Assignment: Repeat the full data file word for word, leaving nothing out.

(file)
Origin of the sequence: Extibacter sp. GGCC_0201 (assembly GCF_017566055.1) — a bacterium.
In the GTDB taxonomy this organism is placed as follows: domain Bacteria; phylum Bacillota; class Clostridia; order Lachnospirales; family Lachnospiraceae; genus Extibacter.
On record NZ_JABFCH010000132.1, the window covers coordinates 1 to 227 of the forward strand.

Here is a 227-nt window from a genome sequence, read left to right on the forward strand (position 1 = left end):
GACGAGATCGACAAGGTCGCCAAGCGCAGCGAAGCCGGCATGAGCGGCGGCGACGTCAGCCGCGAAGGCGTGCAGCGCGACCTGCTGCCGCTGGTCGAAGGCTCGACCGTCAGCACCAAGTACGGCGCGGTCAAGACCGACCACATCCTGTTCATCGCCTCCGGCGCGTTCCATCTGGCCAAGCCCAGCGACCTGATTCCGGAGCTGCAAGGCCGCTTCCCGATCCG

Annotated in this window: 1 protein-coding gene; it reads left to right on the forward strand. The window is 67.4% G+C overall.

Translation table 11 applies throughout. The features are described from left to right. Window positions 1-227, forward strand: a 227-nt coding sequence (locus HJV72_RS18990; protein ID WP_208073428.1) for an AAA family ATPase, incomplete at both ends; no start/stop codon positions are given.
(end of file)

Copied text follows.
Origin of the sequence: Extibacter sp. GGCC_0201 (assembly GCF_017566055.1) — a bacterium.
In the GTDB taxonomy this organism is placed as follows: domain Bacteria; phylum Bacillota; class Clostridia; order Lachnospirales; family Lachnospiraceae; genus Extibacter.
On record NZ_JABFCH010000132.1, the window covers coordinates 1 to 227 of the forward strand.

Here is a 227-nt window from a genome sequence, read left to right on the forward strand (position 1 = left end):
GACGAGATCGACAAGGTCGCCAAGCGCAGCGAAGCCGGCATGAGCGGCGGCGACGTCAGCCGCGAAGGCGTGCAGCGCGACCTGCTGCCGCTGGTCGAAGGCTCGACCGTCAGCACCAAGTACGGCGCGGTCAAGACCGACCACATCCTGTTCATCGCCTCCGGCGCGTTCCATCTGGCCAAGCCCAGCGACCTGATTCCGGAGCTGCAAGGCCGCTTCCCGATCCG

Annotated in this window: 1 protein-coding gene; it reads left to right on the forward strand. The window is 67.4% G+C overall.

Translation table 11 applies throughout. The features are described from left to right. Window positions 1-227, forward strand: a 227-nt coding sequence (locus HJV72_RS18990; protein ID WP_208073428.1) for an AAA family ATPase, incomplete at both ends; no start/stop codon positions are given.